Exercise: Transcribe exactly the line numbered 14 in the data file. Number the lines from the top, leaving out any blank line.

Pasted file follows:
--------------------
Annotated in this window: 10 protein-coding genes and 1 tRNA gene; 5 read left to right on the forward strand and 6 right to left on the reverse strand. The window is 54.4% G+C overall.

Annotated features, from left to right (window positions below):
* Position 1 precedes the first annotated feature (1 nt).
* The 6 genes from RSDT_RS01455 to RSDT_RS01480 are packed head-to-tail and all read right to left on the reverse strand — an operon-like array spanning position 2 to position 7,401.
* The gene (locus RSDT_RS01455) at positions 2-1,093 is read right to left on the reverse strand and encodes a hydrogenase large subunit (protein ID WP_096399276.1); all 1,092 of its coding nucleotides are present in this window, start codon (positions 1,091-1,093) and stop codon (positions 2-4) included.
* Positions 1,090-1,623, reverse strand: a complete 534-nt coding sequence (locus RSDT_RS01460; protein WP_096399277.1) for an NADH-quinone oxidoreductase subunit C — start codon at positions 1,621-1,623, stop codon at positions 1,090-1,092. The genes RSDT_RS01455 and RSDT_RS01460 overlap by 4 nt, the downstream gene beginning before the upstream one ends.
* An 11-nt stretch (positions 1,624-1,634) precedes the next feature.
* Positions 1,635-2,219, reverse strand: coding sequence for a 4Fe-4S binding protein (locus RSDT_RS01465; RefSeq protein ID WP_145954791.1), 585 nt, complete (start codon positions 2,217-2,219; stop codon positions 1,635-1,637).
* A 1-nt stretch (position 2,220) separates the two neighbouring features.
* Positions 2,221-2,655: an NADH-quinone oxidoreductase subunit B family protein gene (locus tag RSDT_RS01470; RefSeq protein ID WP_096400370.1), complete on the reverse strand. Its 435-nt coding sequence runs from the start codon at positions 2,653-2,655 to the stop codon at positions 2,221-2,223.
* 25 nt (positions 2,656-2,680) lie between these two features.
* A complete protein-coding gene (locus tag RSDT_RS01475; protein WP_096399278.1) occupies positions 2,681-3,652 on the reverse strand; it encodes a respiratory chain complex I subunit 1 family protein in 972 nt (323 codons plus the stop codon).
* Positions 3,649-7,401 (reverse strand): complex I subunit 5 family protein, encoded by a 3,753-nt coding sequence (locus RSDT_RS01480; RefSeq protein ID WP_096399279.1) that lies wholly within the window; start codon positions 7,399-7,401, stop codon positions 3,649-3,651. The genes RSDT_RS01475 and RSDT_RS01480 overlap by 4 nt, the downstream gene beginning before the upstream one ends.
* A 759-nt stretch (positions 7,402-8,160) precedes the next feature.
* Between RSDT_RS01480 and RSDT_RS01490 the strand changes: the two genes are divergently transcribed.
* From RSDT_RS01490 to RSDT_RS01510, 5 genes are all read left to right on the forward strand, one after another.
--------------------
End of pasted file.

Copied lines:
* A 759-nt stretch (positions 7,402-8,160) precedes the next feature.